NU Online News Service, Oct. 21, 2004, 11:25 a.m. EST
1.7 million American veterans had no health insurance in 2003, according to a study by Harvard Medical School.[@@]
The report was sponsored jointly by Physicians for a National Health Program and Public Citizen, Washington.
Almost 682,000 Vietnam-era veterans and almost 1 million who served during other wars, including the Persian Gulf War, lacked coverage, according to the report.
Researchers classified veterans as uninsured if they neither had health insurance nor received continuing care at Veterans Health Administration facilities.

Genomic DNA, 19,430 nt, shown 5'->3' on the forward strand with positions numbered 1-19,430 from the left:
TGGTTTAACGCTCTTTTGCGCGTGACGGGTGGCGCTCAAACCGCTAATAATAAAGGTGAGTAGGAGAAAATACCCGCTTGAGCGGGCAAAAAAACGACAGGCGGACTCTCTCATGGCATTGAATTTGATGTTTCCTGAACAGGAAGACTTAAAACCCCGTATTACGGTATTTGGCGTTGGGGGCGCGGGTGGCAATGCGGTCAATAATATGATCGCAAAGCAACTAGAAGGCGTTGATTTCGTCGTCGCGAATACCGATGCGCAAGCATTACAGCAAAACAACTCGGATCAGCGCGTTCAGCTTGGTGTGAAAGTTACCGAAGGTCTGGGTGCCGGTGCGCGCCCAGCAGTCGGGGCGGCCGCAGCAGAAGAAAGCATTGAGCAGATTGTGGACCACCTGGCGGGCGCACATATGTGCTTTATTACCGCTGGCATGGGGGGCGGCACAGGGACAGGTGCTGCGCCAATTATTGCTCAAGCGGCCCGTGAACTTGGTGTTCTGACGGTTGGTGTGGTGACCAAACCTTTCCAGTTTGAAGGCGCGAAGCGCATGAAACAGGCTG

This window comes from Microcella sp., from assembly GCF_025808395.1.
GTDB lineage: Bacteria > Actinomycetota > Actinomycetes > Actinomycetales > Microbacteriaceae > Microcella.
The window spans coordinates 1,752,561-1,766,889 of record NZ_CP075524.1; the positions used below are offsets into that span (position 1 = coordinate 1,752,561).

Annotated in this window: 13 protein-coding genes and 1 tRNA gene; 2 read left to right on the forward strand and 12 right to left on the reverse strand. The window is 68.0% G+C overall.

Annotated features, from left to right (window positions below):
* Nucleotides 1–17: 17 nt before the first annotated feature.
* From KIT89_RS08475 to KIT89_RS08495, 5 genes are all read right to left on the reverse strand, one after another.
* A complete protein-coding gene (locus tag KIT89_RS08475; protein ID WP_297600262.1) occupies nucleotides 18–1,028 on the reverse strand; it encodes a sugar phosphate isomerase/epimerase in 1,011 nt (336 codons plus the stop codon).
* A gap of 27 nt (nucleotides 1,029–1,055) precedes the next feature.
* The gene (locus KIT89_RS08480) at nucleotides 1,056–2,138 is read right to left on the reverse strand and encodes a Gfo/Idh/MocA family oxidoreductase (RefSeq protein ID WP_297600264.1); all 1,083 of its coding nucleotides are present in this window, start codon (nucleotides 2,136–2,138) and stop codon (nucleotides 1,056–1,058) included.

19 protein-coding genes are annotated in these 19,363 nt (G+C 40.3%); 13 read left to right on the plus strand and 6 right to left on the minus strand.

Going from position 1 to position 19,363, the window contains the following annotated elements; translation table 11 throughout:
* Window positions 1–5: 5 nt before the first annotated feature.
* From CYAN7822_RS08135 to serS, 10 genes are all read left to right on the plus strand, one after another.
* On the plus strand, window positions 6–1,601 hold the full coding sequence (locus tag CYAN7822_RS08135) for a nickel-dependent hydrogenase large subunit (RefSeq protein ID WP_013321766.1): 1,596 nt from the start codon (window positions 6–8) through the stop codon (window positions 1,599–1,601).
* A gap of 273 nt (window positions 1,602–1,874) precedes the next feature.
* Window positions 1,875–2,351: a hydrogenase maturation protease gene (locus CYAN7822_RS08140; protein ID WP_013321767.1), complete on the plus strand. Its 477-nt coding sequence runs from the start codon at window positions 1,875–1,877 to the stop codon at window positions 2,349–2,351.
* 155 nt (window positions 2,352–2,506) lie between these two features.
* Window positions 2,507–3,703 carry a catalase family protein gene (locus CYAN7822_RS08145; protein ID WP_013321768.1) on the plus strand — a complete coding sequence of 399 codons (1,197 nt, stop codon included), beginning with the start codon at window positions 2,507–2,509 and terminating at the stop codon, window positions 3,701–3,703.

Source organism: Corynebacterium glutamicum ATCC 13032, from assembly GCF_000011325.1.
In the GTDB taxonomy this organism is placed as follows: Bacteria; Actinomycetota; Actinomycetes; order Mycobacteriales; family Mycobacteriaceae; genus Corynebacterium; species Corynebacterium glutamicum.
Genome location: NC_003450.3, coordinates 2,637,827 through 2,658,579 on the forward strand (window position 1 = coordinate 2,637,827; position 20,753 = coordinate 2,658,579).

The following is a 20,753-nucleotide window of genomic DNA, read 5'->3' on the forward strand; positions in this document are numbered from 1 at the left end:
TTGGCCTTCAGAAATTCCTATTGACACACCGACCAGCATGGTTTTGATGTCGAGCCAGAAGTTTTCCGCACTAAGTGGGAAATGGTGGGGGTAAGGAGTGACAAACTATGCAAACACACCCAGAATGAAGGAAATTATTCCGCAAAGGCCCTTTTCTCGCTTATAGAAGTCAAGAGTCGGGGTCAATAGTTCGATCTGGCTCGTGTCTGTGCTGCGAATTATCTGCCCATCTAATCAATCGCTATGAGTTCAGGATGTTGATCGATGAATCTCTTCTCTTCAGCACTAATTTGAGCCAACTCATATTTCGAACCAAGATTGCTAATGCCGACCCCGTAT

Many uninsured veterans were barred from VHA care because of a 2003 executive order from the Bush administration that halted enrollment of most middle income veterans, the report says. Others were on VHA waiting lists, could not afford copayments for VHA specialty care or did not have VHA facilities in their communities.
The number of uninsured veterans has increased by 235,000 since 2000, when 10% of non-elderly veterans were uninsured, according to the report. That ratios rose to 11% in 2003.